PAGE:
By focusing on how the Army changed, An Army Afire provides a thorough analysis of military organizational behaviors. As one of the largest bureaucracies replete with tradition and pride, the Army was initially reluctant to change. Bailey cites reports from commanders and inspectors general who often dismissed the complaints of Black Soldiers and officers, particularly those who failed to utilize the appropriate chain of command. Efforts to institute councils on race relations or to hold racial awareness seminars with direct access to senior military leaders were criticized as undermining good order and discipline. Even directives to engage local communities to help eliminate racial discrimination in housing, bars, and restaurants for Soldiers across the southern states, West Germany, and South Korea were met with resistance.

Despite these obstacles, Bailey presents strong evidence of an Army that eventually embraced change. The creation of the Defense Race Relations Institute, which was criticized by some commanders and members of Congress as a threat to discipline and harmony, became the precursor to the Army’s current Equal Opportunity Program. Acknowledgement of Soldiers as individuals instead of “olive drab” monoliths led to new grooming standards that allowed Black Soldiers to wear their hair in afros and persuaded the Army & Air Force Exchange Service to sell products marketed to Blacks (7). Further, the inclusion of race relations in officer efficiency reports changed leadership behaviors and forced commanders to communicate more clearly with Soldiers.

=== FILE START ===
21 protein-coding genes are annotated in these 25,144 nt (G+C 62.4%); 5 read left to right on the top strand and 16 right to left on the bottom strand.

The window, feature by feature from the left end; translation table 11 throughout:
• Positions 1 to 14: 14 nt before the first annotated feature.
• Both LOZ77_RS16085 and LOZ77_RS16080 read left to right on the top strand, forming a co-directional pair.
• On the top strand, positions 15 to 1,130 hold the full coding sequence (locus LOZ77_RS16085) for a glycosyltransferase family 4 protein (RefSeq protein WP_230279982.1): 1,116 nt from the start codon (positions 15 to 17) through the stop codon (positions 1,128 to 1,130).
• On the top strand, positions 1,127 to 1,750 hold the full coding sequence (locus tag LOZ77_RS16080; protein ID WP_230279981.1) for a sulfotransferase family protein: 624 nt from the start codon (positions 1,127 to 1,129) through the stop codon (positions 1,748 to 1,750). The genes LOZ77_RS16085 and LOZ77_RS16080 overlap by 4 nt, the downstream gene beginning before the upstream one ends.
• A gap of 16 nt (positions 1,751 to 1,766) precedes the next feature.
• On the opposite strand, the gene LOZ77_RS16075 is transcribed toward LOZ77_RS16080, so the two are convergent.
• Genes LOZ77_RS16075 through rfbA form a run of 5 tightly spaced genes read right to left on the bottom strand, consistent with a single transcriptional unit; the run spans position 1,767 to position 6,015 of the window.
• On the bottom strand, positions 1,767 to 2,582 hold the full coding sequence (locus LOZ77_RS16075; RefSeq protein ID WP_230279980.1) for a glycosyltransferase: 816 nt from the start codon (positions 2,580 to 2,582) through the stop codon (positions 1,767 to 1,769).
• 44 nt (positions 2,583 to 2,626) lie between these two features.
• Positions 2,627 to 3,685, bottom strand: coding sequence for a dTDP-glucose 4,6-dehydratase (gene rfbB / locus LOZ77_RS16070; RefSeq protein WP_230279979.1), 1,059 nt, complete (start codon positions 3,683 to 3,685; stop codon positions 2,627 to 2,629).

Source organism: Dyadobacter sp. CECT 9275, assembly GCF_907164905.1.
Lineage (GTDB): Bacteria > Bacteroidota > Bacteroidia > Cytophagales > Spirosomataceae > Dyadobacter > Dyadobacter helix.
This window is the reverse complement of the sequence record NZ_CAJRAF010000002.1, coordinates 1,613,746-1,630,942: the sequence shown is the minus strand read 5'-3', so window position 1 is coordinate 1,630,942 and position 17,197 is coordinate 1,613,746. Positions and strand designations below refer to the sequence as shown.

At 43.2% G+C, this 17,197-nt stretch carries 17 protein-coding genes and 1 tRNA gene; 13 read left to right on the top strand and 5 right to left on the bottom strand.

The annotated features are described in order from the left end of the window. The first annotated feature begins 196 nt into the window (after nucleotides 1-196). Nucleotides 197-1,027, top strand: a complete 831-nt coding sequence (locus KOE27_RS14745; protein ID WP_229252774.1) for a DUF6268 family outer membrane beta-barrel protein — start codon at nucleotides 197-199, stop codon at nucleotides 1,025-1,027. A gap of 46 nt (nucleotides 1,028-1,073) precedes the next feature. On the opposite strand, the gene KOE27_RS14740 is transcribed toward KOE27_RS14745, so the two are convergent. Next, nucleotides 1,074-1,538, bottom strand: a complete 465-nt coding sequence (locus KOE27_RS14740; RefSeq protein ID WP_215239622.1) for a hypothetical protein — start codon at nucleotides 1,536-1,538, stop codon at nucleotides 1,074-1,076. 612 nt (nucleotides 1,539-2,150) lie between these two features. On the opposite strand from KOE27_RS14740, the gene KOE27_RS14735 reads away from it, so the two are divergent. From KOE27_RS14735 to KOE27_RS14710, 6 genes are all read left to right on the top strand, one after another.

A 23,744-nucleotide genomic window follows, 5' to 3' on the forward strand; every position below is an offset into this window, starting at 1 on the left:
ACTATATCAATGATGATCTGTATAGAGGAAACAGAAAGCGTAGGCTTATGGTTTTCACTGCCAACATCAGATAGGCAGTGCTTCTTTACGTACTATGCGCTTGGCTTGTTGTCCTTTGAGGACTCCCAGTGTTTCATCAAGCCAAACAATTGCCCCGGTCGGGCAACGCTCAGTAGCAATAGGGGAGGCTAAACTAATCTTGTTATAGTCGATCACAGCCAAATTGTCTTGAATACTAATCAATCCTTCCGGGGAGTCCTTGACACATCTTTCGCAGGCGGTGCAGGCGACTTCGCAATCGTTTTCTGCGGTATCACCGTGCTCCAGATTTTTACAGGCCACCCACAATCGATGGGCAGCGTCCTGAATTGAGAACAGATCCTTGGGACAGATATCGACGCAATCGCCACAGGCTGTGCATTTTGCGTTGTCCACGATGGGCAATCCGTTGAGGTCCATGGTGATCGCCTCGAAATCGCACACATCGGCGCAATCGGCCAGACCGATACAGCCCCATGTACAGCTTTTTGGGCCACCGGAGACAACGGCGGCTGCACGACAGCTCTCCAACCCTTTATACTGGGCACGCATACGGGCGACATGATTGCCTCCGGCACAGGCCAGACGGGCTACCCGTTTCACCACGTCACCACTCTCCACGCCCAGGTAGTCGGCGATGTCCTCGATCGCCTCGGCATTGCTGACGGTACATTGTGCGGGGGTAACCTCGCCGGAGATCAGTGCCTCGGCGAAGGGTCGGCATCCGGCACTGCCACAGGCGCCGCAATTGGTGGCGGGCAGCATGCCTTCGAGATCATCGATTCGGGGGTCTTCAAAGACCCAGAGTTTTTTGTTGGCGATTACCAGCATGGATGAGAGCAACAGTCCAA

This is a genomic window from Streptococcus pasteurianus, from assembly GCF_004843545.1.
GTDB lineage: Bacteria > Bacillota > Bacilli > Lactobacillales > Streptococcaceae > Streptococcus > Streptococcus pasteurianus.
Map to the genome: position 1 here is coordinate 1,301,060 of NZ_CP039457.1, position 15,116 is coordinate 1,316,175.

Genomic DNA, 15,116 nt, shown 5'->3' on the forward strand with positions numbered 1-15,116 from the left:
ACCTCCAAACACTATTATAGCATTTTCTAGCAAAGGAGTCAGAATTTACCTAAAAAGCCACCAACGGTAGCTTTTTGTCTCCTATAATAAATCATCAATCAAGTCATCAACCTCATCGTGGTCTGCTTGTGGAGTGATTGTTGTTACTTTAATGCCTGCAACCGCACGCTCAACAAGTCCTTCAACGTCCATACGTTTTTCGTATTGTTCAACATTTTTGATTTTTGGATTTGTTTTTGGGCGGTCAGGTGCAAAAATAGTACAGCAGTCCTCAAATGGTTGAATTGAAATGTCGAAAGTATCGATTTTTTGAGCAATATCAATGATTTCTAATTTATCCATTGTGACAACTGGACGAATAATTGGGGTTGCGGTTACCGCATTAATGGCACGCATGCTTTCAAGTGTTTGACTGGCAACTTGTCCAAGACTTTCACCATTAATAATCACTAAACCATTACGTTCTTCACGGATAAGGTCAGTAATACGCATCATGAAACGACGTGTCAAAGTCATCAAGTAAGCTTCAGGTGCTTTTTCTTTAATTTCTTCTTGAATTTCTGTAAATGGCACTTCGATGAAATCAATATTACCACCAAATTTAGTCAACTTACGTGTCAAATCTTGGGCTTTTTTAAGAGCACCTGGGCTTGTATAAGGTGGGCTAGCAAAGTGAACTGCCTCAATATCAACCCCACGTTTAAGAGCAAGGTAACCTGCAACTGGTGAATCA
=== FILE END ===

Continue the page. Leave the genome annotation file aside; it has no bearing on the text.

The book’s greatest impacts are found in chapters 8 and 9, which focus on military justice and equal opportunity. Army leaders were shocked to discover that Soldiers no longer trusted Big Army to be fair in how it levied discipline and promotion. To address both real and perceived inequalities in the military justice system, the Army and Congress reformed how courts-martial and non-judicial punishments were conducted. New policies restricted some actions previously exploited by overzealous, or overwhelmed, commanders while new rights were granted to Soldiers to improve due process. These changes continue to benefit military justice today.